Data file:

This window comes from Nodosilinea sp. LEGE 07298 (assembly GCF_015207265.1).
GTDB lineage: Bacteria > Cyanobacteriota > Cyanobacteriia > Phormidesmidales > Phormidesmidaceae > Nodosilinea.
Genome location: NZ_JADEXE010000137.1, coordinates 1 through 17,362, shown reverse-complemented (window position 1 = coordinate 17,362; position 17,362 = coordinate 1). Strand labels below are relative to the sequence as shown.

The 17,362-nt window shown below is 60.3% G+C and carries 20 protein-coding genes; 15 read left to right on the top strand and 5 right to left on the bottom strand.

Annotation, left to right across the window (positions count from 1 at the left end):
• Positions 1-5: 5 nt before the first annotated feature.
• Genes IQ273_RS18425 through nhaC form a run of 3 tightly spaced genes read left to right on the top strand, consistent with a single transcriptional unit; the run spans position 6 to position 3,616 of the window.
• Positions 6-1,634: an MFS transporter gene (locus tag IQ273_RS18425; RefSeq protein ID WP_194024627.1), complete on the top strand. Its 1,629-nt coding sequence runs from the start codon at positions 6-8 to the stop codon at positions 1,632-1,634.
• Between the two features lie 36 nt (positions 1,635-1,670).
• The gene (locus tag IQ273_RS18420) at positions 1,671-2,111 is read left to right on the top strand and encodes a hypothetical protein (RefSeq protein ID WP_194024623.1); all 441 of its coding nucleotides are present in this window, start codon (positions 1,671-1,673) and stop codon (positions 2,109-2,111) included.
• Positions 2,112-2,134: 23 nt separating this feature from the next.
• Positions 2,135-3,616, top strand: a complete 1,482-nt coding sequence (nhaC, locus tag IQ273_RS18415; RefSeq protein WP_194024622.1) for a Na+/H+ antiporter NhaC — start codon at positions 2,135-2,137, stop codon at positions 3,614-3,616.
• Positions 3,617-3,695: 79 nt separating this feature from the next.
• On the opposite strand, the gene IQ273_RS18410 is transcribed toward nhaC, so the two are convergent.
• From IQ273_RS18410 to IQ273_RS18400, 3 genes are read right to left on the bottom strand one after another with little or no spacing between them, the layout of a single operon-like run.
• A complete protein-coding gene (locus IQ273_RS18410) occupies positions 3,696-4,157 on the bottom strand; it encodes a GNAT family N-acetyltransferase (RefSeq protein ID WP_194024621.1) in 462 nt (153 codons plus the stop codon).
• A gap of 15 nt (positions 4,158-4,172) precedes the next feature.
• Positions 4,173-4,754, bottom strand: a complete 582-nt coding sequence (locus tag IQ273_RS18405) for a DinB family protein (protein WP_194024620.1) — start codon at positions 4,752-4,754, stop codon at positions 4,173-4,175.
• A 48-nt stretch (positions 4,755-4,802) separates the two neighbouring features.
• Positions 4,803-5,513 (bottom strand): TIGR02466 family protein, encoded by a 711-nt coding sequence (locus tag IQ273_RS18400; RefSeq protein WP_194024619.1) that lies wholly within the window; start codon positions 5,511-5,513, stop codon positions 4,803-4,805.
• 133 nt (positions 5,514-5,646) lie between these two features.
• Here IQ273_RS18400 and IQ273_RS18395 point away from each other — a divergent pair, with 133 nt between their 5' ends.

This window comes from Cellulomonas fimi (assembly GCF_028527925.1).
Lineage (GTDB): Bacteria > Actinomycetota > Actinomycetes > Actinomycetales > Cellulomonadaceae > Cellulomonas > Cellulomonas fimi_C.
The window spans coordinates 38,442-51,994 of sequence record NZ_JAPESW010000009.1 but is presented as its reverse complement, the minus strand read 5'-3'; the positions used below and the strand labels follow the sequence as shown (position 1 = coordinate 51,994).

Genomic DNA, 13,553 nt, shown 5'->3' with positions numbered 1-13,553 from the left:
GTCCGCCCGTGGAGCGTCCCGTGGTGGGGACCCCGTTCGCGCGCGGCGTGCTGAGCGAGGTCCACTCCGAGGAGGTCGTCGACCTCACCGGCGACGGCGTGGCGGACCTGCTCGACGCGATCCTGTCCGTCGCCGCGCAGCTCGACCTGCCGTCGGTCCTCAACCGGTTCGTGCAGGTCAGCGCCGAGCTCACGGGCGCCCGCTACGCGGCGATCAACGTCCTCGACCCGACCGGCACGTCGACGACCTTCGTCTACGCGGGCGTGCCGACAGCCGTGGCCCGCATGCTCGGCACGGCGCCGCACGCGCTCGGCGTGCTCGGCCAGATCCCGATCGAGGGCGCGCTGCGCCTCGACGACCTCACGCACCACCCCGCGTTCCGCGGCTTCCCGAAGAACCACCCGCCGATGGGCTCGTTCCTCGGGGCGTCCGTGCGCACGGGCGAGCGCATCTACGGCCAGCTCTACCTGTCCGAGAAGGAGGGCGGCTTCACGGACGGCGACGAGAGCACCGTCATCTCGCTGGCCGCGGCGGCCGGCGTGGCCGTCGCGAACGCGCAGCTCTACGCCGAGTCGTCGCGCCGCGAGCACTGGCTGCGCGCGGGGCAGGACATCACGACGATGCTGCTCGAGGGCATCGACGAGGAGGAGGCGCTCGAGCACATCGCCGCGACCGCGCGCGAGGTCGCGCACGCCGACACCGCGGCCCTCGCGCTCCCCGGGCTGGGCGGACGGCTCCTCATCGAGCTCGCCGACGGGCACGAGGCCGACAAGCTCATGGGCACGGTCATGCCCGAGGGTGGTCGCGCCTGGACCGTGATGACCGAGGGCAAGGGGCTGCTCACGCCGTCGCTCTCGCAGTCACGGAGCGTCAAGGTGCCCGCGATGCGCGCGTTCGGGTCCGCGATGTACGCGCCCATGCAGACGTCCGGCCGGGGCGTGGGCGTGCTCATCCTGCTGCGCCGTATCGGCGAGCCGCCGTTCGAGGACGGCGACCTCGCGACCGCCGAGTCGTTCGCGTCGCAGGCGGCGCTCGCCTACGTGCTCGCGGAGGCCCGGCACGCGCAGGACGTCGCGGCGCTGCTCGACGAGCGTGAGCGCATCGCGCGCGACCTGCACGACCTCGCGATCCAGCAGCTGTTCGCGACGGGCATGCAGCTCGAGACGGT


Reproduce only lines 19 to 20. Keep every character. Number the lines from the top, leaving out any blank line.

• A 48-nt stretch (positions 4,755-4,802) separates the two neighbouring features.
• Positions 4,803-5,513 (bottom strand): TIGR02466 family protein, encoded by a 711-nt coding sequence (locus tag IQ273_RS18400; RefSeq protein WP_194024619.1) that lies wholly within the window; start codon positions 5,511-5,513, stop codon positions 4,803-4,805.